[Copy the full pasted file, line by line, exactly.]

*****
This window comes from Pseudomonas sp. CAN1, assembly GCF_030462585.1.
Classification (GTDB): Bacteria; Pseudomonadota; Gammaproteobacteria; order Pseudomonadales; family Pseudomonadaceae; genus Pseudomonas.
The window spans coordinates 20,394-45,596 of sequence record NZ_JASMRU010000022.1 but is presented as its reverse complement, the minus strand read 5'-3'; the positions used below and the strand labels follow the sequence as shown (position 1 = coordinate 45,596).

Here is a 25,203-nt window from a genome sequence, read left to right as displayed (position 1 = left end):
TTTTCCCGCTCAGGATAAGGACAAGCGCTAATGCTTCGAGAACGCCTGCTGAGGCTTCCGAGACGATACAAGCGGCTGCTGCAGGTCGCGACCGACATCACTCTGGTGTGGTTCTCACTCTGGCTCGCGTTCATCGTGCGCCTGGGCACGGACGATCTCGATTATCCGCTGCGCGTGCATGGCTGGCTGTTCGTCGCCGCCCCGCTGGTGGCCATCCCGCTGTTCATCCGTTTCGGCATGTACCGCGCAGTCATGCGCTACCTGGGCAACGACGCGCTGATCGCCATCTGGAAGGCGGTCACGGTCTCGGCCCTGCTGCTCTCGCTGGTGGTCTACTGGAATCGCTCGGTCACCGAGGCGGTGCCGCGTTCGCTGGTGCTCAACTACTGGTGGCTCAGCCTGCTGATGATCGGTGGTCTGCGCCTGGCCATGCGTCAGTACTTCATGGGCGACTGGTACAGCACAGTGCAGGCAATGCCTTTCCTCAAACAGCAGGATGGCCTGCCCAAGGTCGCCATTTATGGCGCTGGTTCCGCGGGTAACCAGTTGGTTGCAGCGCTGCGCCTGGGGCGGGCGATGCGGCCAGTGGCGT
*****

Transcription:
This window comes from Pseudomonas sp. CAN1, assembly GCF_030462585.1.
Classification (GTDB): Bacteria; Pseudomonadota; Gammaproteobacteria; order Pseudomonadales; family Pseudomonadaceae; genus Pseudomonas.
The window spans coordinates 20,394-45,596 of sequence record NZ_JASMRU010000022.1 but is presented as its reverse complement, the minus strand read 5'-3'; the positions used below and the strand labels follow the sequence as shown (position 1 = coordinate 45,596).

Here is a 25,203-nt window from a genome sequence, read left to right as displayed (position 1 = left end):
TTTTCCCGCTCAGGATAAGGACAAGCGCTAATGCTTCGAGAACGCCTGCTGAGGCTTCCGAGACGATACAAGCGGCTGCTGCAGGTCGCGACCGACATCACTCTGGTGTGGTTCTCACTCTGGCTCGCGTTCATCGTGCGCCTGGGCACGGACGATCTCGATTATCCGCTGCGCGTGCATGGCTGGCTGTTCGTCGCCGCCCCGCTGGTGGCCATCCCGCTGTTCATCCGTTTCGGCATGTACCGCGCAGTCATGCGCTACCTGGGCAACGACGCGCTGATCGCCATCTGGAAGGCGGTCACGGTCTCGGCCCTGCTGCTCTCGCTGGTGGTCTACTGGAATCGCTCGGTCACCGAGGCGGTGCCGCGTTCGCTGGTGCTCAACTACTGGTGGCTCAGCCTGCTGATGATCGGTGGTCTGCGCCTGGCCATGCGTCAGTACTTCATGGGCGACTGGTACAGCACAGTGCAGGCAATGCCTTTCCTCAAACAGCAGGATGGCCTGCCCAAGGTCGCCATTTATGGCGCTGGTTCCGCGGGTAACCAGTTGGTTGCAGCGCTGCGCCTGGGGCGGGCGATGCGGCCAGTGGCGT